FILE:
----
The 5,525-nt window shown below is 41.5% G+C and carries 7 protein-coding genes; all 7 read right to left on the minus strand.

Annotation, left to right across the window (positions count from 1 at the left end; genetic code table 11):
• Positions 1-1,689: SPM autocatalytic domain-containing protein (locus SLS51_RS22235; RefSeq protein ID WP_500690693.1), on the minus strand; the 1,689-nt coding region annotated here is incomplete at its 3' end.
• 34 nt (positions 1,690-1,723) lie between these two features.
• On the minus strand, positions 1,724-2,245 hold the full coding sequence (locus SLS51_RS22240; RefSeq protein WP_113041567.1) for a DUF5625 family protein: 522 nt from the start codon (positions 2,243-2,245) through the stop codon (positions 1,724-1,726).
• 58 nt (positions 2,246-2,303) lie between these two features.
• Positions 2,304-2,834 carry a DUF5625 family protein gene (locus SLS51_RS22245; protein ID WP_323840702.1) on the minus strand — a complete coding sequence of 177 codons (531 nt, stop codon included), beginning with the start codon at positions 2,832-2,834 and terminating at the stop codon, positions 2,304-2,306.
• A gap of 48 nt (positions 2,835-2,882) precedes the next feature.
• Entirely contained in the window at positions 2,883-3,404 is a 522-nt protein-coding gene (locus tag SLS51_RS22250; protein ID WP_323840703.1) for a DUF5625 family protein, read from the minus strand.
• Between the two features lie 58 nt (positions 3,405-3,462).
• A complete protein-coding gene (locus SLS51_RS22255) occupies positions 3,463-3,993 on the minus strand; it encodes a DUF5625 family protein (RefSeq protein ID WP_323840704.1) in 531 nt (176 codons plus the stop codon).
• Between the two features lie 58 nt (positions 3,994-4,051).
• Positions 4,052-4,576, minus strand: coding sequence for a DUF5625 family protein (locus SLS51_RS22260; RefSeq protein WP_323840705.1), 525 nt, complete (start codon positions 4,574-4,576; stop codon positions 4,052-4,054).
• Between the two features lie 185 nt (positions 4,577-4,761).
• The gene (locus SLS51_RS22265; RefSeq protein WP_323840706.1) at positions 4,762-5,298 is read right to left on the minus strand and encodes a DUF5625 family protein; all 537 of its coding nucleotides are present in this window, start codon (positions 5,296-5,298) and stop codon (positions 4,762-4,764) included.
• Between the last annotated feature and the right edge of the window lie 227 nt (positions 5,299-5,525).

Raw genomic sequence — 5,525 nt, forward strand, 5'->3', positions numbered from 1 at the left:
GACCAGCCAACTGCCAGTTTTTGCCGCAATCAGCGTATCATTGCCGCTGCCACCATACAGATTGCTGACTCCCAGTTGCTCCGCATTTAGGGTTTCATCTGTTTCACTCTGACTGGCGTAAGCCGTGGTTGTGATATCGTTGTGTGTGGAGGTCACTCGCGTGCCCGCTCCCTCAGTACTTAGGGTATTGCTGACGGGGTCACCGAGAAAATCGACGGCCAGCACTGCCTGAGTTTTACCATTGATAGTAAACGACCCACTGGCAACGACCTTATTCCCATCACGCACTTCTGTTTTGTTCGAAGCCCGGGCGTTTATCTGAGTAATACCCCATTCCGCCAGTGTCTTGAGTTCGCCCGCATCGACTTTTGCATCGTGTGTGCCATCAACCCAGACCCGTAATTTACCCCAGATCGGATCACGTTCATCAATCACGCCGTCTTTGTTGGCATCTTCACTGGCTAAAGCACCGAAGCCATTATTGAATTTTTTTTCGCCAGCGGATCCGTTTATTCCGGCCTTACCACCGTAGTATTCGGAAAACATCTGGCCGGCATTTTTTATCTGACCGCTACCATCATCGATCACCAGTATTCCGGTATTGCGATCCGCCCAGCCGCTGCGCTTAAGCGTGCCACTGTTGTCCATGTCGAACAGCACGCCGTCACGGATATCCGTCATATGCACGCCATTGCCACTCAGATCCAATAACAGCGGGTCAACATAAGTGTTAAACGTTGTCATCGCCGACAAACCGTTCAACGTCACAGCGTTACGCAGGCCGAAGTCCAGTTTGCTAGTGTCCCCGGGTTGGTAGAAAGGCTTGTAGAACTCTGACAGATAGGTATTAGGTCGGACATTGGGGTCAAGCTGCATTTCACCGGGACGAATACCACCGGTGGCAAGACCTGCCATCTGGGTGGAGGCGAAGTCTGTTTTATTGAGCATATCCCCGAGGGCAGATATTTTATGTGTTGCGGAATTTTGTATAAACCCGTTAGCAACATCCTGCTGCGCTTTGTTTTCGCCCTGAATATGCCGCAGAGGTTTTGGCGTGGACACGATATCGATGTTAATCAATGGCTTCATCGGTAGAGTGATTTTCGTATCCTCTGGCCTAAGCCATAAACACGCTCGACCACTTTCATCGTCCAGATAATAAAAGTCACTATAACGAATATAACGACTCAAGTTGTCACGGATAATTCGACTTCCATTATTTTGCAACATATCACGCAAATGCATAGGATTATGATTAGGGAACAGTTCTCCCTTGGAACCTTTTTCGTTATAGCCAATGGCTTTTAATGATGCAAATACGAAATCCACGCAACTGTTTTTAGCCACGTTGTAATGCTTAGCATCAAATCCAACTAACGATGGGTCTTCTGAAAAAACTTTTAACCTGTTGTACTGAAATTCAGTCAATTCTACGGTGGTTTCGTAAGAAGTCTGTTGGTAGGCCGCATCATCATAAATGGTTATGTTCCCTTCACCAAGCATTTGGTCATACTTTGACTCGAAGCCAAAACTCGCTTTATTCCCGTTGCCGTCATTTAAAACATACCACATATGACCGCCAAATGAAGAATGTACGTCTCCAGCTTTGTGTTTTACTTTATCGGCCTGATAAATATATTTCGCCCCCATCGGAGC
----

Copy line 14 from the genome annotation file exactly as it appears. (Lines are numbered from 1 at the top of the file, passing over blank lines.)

• Between the two features lie 185 nt (positions 4,577-4,761).